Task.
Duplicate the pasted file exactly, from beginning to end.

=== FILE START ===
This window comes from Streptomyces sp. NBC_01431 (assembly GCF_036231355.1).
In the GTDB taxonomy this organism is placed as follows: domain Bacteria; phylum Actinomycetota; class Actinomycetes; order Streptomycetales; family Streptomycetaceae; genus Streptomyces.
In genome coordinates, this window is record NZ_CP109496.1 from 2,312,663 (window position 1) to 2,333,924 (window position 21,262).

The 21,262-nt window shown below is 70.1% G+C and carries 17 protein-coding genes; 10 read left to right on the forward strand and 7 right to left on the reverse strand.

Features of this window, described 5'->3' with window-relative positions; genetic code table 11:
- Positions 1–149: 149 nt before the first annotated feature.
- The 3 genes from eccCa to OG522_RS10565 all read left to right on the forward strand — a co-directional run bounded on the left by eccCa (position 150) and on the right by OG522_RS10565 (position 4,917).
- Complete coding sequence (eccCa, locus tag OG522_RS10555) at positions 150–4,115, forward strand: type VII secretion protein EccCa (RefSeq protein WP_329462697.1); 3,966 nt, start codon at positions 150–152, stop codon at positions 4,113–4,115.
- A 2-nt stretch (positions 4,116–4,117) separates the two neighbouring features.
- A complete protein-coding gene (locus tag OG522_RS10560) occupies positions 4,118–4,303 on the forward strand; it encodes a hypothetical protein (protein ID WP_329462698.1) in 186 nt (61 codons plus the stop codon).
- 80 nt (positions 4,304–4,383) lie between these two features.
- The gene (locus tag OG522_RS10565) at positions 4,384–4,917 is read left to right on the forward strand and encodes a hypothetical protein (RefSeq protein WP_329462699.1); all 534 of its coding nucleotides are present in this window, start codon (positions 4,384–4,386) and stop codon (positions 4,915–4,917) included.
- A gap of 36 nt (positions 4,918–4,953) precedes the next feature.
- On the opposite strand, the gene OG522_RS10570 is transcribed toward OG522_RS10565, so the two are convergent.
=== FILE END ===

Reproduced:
This window comes from Streptomyces sp. NBC_01431 (assembly GCF_036231355.1).
In the GTDB taxonomy this organism is placed as follows: domain Bacteria; phylum Actinomycetota; class Actinomycetes; order Streptomycetales; family Streptomycetaceae; genus Streptomyces.
In genome coordinates, this window is record NZ_CP109496.1 from 2,312,663 (window position 1) to 2,333,924 (window position 21,262).

The 21,262-nt window shown below is 70.1% G+C and carries 17 protein-coding genes; 10 read left to right on the forward strand and 7 right to left on the reverse strand.

Features of this window, described 5'->3' with window-relative positions; genetic code table 11:
- Positions 1–149: 149 nt before the first annotated feature.
- The 3 genes from eccCa to OG522_RS10565 all read left to right on the forward strand — a co-directional run bounded on the left by eccCa (position 150) and on the right by OG522_RS10565 (position 4,917).
- Complete coding sequence (eccCa, locus tag OG522_RS10555) at positions 150–4,115, forward strand: type VII secretion protein EccCa (RefSeq protein WP_329462697.1); 3,966 nt, start codon at positions 150–152, stop codon at positions 4,113–4,115.
- A 2-nt stretch (positions 4,116–4,117) separates the two neighbouring features.
- A complete protein-coding gene (locus tag OG522_RS10560) occupies positions 4,118–4,303 on the forward strand; it encodes a hypothetical protein (protein ID WP_329462698.1) in 186 nt (61 codons plus the stop codon).
- 80 nt (positions 4,304–4,383) lie between these two features.
- The gene (locus tag OG522_RS10565) at positions 4,384–4,917 is read left to right on the forward strand and encodes a hypothetical protein (RefSeq protein WP_329462699.1); all 534 of its coding nucleotides are present in this window, start codon (positions 4,384–4,386) and stop codon (positions 4,915–4,917) included.
- A gap of 36 nt (positions 4,918–4,953) precedes the next feature.
- On the opposite strand, the gene OG522_RS10570 is transcribed toward OG522_RS10565, so the two are convergent.